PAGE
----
By Joe Bunting @Joebunting via The Write Practice
In allegiance to Stephen King’s writerly maxim, “The only requirement is the ability to remember every scar,” I’m considering writing a new series of stories about my father’s five year struggle with Chronic Fatigue Syndrom.
I was ten when my father had to quit work. His body was hurting all the time and he couldn’t think he was so tired. Ten is an age you need a father, but for five years he was largely absent, both physically and mentally. My mom was preoccupied and stressed bearing our family’s financial burdens. I went through the first, confusing years as a teenager all but alone.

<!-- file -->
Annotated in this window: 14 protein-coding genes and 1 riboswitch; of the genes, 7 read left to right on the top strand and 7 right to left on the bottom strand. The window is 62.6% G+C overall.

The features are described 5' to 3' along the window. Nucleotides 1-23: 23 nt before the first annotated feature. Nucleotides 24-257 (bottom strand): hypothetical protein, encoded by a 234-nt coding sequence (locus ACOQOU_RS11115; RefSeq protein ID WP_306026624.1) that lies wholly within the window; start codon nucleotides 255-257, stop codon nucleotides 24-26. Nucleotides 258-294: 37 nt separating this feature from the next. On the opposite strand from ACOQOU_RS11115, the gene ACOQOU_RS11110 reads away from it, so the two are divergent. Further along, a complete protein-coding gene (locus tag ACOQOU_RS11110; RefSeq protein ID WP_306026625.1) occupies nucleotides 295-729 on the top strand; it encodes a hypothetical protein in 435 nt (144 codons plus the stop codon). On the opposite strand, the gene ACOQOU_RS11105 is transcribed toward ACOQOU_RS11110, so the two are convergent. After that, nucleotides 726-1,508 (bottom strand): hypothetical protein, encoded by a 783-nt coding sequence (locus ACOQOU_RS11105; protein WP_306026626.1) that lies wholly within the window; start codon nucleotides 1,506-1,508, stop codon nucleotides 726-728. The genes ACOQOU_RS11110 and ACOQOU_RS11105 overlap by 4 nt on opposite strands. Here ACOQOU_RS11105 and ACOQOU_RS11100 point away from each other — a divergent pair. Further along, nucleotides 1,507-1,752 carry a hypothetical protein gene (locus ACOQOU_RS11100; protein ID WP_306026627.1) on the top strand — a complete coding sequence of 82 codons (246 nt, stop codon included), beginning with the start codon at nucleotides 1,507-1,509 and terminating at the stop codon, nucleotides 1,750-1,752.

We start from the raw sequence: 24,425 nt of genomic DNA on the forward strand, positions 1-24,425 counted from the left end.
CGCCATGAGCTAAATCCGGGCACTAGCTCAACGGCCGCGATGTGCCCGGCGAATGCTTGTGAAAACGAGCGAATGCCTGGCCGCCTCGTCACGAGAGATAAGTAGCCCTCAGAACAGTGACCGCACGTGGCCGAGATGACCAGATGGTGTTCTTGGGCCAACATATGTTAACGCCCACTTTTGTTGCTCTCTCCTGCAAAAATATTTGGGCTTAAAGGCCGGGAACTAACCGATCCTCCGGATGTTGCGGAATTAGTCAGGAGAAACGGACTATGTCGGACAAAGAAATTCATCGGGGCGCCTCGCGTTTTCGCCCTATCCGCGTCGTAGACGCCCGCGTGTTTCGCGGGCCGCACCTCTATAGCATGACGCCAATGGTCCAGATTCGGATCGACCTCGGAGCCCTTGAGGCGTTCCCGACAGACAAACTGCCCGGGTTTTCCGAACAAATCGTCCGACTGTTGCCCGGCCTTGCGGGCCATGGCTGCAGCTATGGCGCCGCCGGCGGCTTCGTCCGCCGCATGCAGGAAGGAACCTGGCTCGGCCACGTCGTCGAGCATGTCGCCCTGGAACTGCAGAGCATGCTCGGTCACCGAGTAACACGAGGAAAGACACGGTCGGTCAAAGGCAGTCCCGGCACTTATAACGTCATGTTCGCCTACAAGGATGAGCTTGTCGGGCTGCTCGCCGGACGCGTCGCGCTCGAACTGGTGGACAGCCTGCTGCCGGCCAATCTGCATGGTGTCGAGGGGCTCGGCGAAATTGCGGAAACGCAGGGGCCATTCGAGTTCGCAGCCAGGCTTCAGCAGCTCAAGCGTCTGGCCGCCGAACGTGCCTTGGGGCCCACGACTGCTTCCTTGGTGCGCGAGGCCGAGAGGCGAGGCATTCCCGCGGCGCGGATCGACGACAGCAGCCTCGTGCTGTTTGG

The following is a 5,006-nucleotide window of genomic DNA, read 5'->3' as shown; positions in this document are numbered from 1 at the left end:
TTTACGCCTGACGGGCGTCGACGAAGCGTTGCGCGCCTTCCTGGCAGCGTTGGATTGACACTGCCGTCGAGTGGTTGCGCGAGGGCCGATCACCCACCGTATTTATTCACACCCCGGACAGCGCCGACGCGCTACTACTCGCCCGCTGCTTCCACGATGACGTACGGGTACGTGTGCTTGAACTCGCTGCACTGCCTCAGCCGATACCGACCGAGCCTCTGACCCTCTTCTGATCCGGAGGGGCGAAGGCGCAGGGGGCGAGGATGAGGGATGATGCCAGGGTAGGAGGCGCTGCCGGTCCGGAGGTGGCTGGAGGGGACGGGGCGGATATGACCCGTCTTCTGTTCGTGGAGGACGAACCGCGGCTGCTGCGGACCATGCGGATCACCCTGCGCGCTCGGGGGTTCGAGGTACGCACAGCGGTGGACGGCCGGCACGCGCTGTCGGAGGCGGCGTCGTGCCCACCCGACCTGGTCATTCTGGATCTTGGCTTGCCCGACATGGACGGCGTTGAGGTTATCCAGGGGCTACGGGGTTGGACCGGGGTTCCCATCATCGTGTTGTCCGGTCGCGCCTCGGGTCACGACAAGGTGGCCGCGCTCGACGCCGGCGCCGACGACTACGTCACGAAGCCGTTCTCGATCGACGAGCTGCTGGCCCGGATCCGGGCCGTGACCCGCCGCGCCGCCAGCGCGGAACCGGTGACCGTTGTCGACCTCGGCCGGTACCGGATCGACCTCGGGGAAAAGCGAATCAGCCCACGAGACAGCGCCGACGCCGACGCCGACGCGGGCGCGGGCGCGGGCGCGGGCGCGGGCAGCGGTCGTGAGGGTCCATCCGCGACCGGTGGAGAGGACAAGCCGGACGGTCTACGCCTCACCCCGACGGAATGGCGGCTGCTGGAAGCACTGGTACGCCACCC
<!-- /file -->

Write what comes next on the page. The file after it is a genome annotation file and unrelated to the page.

But the question is: should I write the stories from this period of my life as non-fiction or channel them into my fiction?
The Advantages of Writing Creative Non-Fiction
Some of the best writers either got their start writing journalism and memoir. George Orwell’s first book was called Down and Out in Paris and London, a memoir about living in poverty in two of the world’s most famous cities.
Mark Twain’s first book was a collection of essays he wrote while travelling in Europe and the Middle East called The Innocents Abroad, or The New Pilgrim’s Progress. During Twain’s lifetime, the book sold more copies than any of his novels.
Here are three advantages to writing creative non-fiction:
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